Brownfield sites are rapidly becoming some of the most valuable environments for many species in the UK. Often the last ‘wild spaces’ left for local communities these sites are unexpected havens for many invertebrates, amphibians, reptiles and plant life. The varying topography and low nutrient soils create perfect micro-climates for basking, nesting and hunting.
The Cambridge railway sidings were one such example of a species rich brownfield site. Recently transformed into the Cambridge North station this site was lost. Bramblefields nature reserve in Chesterton is adjacent to the new station. It therefore seemed logical to try and re-create some of the conditions lost by the development in this reserve.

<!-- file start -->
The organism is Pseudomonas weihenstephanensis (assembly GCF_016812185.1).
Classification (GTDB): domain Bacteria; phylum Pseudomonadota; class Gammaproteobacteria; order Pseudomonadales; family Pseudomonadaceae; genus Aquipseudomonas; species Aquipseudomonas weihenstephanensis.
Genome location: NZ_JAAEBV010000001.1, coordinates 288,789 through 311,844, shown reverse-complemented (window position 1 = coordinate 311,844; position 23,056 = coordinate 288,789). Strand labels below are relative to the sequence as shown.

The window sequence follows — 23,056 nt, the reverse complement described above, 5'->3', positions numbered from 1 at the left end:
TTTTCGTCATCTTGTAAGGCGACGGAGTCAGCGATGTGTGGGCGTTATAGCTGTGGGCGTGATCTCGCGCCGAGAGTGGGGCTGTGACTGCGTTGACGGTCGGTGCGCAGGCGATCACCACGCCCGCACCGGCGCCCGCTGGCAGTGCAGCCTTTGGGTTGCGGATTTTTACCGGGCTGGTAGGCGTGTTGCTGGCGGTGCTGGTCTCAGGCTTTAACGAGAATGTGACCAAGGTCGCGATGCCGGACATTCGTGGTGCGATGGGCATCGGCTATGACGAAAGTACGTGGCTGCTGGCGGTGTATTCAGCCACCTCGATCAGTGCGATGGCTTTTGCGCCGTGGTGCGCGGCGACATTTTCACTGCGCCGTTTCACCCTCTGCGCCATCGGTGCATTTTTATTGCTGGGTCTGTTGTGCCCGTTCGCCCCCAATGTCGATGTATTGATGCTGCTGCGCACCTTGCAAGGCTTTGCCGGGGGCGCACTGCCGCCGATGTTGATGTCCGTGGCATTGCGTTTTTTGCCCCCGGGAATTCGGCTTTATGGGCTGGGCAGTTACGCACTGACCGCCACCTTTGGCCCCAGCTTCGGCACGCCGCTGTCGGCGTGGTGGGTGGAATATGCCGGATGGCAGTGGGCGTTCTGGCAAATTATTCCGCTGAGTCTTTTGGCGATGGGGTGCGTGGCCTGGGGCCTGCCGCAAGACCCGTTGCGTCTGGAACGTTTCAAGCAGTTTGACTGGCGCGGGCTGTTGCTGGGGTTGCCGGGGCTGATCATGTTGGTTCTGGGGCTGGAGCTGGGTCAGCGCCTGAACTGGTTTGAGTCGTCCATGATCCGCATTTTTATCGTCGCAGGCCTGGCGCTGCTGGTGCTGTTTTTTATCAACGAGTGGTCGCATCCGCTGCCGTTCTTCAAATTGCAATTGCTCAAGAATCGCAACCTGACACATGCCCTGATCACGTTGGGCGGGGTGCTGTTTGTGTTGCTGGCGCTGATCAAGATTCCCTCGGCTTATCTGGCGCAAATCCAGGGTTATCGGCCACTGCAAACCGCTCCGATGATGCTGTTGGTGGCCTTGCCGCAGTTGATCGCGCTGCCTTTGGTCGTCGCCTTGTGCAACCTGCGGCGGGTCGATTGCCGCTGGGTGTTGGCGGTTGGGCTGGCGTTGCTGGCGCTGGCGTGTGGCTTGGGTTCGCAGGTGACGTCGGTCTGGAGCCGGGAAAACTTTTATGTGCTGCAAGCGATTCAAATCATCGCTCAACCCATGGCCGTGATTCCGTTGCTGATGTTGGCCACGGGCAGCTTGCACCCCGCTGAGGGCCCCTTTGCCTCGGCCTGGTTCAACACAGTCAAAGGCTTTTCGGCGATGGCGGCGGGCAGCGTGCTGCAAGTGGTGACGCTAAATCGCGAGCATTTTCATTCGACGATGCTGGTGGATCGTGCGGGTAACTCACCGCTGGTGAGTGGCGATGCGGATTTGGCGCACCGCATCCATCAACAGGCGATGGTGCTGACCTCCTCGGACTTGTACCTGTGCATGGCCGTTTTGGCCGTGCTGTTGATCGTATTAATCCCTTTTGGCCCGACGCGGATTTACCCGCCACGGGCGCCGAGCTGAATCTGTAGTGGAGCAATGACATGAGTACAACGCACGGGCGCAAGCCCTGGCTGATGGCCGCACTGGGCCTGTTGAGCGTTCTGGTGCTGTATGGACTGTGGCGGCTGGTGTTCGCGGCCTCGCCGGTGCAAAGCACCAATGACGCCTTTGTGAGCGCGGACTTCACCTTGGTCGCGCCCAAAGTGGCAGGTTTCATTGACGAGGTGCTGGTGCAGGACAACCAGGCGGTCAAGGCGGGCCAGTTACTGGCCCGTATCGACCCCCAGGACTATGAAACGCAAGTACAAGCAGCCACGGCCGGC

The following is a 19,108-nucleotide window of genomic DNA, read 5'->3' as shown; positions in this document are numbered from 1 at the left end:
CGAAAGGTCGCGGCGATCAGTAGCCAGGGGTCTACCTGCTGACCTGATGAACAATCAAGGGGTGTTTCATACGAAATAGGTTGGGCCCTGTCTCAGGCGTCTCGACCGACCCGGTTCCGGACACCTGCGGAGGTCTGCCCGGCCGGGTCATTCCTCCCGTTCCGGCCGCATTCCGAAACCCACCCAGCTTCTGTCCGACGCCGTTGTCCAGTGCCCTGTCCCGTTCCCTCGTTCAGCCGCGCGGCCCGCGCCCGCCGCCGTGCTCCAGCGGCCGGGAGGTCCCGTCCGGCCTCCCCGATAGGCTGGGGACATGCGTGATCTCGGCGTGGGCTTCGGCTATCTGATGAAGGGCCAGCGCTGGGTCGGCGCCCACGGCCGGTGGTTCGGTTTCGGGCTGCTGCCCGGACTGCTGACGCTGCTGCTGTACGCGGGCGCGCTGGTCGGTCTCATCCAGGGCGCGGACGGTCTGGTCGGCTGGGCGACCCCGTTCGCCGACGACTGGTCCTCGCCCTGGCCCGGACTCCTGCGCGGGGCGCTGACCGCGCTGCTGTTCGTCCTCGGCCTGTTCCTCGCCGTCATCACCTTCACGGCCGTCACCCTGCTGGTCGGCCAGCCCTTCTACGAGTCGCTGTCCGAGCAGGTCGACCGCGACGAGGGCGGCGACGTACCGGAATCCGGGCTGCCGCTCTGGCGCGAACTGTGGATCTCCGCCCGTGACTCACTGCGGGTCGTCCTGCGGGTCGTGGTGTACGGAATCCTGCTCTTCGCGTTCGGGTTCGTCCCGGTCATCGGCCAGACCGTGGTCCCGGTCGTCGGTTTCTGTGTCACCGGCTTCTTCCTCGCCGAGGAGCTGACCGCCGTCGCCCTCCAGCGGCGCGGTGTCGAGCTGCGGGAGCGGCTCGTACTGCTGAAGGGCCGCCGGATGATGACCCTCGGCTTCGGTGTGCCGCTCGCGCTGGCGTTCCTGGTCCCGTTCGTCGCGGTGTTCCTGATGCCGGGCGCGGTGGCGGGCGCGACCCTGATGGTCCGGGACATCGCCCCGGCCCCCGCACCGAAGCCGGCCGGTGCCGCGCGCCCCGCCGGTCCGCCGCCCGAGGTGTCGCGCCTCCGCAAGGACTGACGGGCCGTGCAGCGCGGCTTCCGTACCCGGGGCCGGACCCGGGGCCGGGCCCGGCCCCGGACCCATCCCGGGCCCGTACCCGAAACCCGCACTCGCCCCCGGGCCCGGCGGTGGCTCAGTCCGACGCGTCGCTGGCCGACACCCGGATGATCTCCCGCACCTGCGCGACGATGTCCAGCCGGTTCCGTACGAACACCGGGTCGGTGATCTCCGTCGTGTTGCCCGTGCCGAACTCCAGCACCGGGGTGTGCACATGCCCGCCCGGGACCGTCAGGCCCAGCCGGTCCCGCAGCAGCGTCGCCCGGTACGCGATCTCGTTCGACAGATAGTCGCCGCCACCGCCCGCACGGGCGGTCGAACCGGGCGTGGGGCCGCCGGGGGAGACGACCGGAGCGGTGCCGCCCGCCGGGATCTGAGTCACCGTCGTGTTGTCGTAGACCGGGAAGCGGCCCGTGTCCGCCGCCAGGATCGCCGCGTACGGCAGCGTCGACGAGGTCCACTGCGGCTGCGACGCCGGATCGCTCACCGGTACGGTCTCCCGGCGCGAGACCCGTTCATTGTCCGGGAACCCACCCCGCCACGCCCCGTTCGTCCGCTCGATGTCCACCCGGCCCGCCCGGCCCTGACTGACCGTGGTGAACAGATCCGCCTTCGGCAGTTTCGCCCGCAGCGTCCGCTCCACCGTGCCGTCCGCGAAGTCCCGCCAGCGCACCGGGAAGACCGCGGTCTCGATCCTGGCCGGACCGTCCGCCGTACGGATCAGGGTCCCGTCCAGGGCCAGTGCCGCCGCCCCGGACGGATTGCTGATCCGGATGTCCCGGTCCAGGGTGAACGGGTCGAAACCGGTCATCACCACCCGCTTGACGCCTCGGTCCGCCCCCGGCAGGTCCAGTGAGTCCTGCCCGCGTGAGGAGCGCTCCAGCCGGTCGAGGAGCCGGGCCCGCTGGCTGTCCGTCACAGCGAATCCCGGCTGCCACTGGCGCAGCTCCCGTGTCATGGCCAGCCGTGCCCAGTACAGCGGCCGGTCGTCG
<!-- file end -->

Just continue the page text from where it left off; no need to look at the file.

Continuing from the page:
An area of low species count was chosen on the reserve to do this. A low nutrient substrate was put down on top of a weed suppressant membrane. Then a varied topography was created with small pools and wood piles. A calcareous seed mix was put down to hopefully gain a few nectar rich plants for this summer. The area will be monitored closely in the coming seasons to see what species are attracted. Hopefully exciting updates will follow!